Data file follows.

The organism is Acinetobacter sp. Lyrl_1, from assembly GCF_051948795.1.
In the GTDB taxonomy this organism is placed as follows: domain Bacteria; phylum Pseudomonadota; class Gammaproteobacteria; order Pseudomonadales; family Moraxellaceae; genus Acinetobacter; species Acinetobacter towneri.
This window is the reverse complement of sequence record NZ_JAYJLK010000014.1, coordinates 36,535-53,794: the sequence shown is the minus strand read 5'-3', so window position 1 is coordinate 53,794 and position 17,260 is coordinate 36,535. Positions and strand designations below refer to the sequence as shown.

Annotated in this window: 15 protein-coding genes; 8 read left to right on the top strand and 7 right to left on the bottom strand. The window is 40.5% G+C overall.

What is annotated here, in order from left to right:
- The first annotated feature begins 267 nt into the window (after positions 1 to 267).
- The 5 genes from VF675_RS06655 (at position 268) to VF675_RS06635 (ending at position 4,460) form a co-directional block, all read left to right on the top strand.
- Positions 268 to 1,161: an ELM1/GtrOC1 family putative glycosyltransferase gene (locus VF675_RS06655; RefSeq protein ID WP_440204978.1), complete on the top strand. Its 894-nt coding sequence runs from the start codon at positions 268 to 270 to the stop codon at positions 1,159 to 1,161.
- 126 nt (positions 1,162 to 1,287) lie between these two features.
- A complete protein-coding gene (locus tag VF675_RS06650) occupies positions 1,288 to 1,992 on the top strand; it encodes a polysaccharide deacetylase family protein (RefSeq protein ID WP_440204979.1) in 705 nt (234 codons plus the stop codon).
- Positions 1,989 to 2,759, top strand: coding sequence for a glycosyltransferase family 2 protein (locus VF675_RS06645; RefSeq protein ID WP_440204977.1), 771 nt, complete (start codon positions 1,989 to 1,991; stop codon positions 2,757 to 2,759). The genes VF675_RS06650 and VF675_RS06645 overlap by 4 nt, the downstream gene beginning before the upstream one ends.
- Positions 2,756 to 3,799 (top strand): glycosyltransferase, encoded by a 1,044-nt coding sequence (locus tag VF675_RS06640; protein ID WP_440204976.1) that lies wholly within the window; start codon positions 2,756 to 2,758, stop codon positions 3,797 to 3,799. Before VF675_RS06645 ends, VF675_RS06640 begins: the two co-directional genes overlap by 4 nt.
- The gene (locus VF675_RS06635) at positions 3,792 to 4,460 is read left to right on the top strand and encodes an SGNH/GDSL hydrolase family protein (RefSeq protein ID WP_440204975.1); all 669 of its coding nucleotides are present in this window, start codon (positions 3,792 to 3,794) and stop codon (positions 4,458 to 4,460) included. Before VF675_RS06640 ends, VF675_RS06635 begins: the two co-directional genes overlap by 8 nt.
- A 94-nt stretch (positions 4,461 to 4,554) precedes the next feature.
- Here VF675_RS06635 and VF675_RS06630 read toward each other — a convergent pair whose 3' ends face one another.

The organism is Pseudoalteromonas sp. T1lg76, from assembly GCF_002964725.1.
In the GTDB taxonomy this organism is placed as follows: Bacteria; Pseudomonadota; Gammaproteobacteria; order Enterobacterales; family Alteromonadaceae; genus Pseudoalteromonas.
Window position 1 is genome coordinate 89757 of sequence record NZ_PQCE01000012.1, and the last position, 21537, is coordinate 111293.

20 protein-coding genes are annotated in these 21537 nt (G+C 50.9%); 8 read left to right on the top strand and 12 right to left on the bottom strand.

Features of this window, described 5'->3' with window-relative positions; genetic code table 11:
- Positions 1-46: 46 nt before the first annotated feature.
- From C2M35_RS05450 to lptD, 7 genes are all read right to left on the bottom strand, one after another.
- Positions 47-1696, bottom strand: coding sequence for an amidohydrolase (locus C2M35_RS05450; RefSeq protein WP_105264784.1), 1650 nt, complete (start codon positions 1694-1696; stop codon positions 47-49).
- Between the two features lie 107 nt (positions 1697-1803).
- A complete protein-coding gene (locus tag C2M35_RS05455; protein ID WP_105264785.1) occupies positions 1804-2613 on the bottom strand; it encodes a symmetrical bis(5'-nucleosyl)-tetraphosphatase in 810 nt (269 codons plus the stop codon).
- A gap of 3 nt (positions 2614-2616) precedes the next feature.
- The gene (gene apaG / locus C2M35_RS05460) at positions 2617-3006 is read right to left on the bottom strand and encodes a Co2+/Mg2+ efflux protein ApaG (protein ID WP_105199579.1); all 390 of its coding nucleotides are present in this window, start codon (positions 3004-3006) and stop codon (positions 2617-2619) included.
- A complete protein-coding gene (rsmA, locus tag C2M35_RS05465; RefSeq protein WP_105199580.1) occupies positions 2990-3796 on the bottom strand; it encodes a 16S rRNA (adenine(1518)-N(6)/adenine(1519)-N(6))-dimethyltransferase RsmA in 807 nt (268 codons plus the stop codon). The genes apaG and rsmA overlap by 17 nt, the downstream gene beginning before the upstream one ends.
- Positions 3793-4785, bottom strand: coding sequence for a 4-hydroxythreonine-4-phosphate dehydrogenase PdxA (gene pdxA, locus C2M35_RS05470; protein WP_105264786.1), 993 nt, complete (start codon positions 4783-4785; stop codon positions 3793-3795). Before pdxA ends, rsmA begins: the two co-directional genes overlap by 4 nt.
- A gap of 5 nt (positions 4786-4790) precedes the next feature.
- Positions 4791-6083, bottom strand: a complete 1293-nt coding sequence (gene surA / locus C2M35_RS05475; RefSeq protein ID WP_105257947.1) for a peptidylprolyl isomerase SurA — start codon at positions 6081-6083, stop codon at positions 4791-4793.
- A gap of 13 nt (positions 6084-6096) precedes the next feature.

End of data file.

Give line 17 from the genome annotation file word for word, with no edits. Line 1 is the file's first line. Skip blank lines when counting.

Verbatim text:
In the GTDB taxonomy this organism is placed as follows: Bacteria; Pseudomonadota; Gammaproteobacteria; order Enterobacterales; family Alteromonadaceae; genus Pseudoalteromonas.